Nebraska’s Becca Human made history by winning the University of Nebraska–Lincoln’s 10th individual national championship in speech in the team’s 148-year history. She was also named an all-American.
Human, a senior English and political science major from Gretna, won the national title in extemporaneous speaking at the American Forensics Association’s National Individual Events Tournament, held at the University of Alabama, April 5-7.
Husker speech students placed eighth overall in the national tournament, which featured 60 schools and 500 students. With this win, the speech team placed in the top 10 for the 11th time in 12 years and in the top 20 for the 24th straight year.
In extemporaneous speaking, students receive a question on current events and 30 minutes to prepare a seven-minute speech. During their preparation, students consult news sources and research articles to provide support for their arguments. Topic areas in the event include economics, domestic policy and international relations. Human’s final round question was, “Will the current political turmoil in Venezuela turn into a proxy war between the United States and Russia?”
Students in the final round are also subject to three minutes of cross-examination from a fellow contestant. In addition to winning extemporaneous speaking, Human placed second in impromptu speaking, fourth in persuasive speaking and seventh in the individual sweepstakes. At the opening ceremony April 4, Human was one of 12 students in the nation named to the National All-American Team.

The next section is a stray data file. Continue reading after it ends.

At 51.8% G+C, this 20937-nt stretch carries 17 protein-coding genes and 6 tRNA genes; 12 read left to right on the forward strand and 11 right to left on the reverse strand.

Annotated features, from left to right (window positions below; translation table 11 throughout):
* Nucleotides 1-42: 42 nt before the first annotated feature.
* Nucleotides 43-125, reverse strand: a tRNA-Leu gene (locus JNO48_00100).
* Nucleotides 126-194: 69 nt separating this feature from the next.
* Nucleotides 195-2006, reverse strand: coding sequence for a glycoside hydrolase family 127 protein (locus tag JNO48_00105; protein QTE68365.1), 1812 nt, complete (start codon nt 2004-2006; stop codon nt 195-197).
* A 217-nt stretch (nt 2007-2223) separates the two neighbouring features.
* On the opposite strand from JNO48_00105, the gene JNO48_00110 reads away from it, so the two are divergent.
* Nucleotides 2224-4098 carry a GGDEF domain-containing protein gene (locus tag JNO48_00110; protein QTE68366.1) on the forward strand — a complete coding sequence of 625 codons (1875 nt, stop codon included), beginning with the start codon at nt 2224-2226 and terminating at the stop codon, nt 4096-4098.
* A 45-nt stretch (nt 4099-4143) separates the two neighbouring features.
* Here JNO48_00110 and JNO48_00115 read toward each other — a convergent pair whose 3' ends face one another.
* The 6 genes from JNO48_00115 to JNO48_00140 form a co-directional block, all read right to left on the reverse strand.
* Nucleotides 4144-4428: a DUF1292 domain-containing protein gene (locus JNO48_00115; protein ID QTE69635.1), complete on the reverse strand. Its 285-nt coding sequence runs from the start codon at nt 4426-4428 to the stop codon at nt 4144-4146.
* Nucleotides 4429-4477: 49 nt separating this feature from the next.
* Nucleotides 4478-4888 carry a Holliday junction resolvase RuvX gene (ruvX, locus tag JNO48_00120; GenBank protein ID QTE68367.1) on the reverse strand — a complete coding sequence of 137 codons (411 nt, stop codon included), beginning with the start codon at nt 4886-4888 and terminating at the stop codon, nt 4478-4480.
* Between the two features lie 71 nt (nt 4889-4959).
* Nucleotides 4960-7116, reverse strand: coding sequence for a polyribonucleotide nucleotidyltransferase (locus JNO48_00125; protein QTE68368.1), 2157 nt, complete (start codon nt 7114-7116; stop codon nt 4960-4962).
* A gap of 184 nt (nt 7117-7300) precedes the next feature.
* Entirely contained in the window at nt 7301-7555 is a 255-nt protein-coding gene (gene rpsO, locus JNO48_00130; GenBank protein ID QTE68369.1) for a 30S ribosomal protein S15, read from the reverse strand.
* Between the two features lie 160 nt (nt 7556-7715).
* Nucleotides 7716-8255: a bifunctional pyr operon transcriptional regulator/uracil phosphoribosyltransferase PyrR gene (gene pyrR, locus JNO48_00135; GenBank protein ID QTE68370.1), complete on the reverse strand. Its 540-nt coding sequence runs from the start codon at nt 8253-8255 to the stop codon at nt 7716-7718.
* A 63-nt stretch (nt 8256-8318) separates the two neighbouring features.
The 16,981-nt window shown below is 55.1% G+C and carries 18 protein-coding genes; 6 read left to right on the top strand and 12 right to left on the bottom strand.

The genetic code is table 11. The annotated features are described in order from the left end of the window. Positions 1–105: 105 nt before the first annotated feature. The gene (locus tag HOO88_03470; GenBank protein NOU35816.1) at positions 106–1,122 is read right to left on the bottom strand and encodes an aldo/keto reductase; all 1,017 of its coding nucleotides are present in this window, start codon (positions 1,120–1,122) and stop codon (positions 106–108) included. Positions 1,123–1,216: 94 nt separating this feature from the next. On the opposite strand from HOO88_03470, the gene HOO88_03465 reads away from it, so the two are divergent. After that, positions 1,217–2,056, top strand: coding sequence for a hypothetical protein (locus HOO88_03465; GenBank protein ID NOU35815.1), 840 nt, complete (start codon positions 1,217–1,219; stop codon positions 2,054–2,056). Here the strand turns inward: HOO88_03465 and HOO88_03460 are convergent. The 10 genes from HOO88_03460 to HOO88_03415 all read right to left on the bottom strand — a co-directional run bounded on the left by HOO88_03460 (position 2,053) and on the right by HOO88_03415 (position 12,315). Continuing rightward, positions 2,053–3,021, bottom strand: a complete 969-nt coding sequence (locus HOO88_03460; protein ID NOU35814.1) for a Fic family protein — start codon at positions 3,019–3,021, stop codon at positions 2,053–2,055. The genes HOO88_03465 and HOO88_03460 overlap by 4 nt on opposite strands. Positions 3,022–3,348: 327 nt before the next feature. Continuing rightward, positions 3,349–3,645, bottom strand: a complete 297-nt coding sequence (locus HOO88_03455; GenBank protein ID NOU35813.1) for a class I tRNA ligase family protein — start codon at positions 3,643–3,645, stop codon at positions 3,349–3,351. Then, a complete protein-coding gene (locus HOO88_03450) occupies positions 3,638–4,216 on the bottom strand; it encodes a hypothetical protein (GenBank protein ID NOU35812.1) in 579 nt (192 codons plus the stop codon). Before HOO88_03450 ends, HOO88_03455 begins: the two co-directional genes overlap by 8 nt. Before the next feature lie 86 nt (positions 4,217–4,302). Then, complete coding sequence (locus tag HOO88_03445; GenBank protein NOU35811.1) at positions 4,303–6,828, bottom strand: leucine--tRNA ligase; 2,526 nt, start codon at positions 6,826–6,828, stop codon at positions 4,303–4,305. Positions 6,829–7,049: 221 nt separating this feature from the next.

The Husker team had three students place in the top 10 in impromptu speaking. Along with Human, junior Madison Morrissette of Omaha placed fifth in impromptu speaking, and freshman Clare Frances Kennedy of Nashville, Tennessee, placed ninth.
Only the top 10 percent of student speakers nationally qualify to compete at the national tournament and only the top 15 percent of those students advance to elimination rounds. Eighteen Huskers qualified for the tournament in 58 events, and four students advanced to elimination rounds in nine events.
“Becca competed against the top speakers and thinkers in the nation. In the final round, she faced off against competitors for the University of Texas, University of Alabama, Bradley University, George Mason University and last year’s defending national champion from Northwestern University,” said Aaron Duncan, speech and debate program director. “Her final-round speech required her to synthesize and process information about the domestic situation in Venezuela, the United States’ involvement in the region and Russia’s political relationships with both countries.
“Becca’s victory is the embodiment of grit and glory. For four years, she devoted herself to this activity, grinding her way through hundreds of hours of preparation in the form of research and practice speeches on the way to winning glory.”
Human is planning to attend law school next fall. She has been accepted to law schools at Harvard University, the University of Chicago and the University of Virginia.